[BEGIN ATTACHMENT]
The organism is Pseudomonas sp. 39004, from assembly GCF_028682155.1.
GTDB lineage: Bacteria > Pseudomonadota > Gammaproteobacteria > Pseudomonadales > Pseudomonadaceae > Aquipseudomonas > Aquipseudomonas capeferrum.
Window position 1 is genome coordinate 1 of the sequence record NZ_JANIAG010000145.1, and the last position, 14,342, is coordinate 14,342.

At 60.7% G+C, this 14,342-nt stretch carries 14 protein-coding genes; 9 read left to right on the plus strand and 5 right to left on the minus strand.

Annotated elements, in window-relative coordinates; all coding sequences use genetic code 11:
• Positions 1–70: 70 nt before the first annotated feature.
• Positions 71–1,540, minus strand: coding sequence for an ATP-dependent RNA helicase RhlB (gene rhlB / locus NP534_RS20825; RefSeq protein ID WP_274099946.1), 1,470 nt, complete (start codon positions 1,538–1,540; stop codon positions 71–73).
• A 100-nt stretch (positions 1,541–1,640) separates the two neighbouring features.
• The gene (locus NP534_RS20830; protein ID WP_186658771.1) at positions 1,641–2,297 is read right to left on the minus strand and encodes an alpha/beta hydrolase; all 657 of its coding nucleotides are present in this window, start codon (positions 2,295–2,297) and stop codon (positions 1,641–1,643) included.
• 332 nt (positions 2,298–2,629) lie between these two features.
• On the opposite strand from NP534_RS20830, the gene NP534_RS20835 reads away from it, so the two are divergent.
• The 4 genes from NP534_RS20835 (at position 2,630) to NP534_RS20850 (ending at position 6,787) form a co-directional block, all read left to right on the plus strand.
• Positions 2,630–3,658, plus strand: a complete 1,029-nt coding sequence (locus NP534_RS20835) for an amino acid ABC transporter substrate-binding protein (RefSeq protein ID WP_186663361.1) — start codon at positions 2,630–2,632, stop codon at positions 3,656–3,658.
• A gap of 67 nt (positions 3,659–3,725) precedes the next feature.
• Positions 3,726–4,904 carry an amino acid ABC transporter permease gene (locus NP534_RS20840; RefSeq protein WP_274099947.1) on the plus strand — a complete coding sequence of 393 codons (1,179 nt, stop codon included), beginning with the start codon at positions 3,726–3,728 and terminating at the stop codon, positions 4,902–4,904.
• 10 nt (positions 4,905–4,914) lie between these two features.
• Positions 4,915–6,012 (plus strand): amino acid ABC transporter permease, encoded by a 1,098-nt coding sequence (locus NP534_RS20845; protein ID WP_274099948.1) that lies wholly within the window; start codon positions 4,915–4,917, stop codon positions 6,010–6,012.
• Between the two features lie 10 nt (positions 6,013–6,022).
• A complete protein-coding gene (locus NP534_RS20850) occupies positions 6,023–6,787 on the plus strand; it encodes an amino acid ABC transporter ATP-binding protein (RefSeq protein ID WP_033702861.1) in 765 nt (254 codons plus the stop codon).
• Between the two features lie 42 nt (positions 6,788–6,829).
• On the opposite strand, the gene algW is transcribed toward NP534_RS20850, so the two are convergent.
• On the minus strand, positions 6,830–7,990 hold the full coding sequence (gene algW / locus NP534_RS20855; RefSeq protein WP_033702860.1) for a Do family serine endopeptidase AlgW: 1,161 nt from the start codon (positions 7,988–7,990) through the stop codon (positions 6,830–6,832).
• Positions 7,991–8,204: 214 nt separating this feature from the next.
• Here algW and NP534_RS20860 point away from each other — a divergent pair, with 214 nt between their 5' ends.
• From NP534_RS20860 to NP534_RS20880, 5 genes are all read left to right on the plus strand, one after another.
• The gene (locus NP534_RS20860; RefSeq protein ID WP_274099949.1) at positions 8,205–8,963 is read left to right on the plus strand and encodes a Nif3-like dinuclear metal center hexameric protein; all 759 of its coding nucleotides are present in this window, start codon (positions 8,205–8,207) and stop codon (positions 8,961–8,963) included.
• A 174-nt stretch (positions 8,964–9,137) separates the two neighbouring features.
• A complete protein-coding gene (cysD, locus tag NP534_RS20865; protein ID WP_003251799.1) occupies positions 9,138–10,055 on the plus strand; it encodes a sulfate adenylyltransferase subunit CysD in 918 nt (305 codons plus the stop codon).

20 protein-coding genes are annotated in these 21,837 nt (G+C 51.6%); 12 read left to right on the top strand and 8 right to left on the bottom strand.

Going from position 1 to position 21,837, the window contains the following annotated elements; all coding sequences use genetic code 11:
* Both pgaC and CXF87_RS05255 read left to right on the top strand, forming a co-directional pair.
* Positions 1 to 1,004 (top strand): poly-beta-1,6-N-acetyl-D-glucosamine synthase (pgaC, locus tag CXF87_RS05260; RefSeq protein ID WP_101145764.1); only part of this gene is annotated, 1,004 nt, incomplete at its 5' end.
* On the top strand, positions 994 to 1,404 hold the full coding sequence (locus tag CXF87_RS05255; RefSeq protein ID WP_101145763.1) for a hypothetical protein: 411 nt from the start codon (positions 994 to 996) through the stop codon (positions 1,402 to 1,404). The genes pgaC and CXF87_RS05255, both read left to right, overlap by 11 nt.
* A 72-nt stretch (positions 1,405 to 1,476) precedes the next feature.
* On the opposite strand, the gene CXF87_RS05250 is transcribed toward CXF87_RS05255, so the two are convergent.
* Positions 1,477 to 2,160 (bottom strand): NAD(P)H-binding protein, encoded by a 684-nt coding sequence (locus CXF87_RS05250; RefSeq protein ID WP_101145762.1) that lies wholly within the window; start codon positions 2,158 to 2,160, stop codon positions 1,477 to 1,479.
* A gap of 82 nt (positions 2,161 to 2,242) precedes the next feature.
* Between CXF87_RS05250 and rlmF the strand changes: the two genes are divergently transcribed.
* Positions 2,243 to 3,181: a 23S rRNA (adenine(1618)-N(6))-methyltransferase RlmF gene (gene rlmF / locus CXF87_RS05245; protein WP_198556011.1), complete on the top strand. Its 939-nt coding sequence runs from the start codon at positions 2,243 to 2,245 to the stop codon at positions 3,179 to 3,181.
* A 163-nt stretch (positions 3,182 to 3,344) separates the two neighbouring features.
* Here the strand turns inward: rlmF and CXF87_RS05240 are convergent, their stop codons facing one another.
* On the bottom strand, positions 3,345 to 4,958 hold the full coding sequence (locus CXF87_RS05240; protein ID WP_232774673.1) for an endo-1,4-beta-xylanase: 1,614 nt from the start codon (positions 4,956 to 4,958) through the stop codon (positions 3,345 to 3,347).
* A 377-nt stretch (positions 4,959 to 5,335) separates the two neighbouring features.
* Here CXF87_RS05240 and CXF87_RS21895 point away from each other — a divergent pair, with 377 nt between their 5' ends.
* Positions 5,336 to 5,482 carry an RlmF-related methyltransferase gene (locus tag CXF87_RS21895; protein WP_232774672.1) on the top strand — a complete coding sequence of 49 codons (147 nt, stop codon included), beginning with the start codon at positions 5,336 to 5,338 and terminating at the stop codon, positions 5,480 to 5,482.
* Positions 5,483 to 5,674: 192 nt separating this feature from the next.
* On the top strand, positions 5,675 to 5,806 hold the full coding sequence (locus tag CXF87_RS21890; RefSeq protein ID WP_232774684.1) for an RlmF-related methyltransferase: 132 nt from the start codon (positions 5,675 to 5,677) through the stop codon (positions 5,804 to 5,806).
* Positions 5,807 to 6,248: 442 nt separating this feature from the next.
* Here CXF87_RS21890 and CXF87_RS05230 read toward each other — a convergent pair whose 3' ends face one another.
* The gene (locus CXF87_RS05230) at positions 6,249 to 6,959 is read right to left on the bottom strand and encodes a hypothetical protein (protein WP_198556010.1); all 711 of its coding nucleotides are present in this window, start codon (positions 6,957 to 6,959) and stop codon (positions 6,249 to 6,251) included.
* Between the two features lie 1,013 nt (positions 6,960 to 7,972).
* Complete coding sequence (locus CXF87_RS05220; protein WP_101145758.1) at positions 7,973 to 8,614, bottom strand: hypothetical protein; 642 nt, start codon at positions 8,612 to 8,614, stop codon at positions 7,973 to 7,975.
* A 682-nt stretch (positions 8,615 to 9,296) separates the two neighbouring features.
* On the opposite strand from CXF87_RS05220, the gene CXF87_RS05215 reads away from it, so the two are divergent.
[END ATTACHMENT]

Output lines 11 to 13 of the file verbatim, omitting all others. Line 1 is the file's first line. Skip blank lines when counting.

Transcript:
• On the opposite strand from NP534_RS20830, the gene NP534_RS20835 reads away from it, so the two are divergent.
• The 4 genes from NP534_RS20835 (at position 2,630) to NP534_RS20850 (ending at position 6,787) form a co-directional block, all read left to right on the plus strand.
• Positions 2,630–3,658, plus strand: a complete 1,029-nt coding sequence (locus NP534_RS20835) for an amino acid ABC transporter substrate-binding protein (RefSeq protein ID WP_186663361.1) — start codon at positions 2,630–2,632, stop codon at positions 3,656–3,658.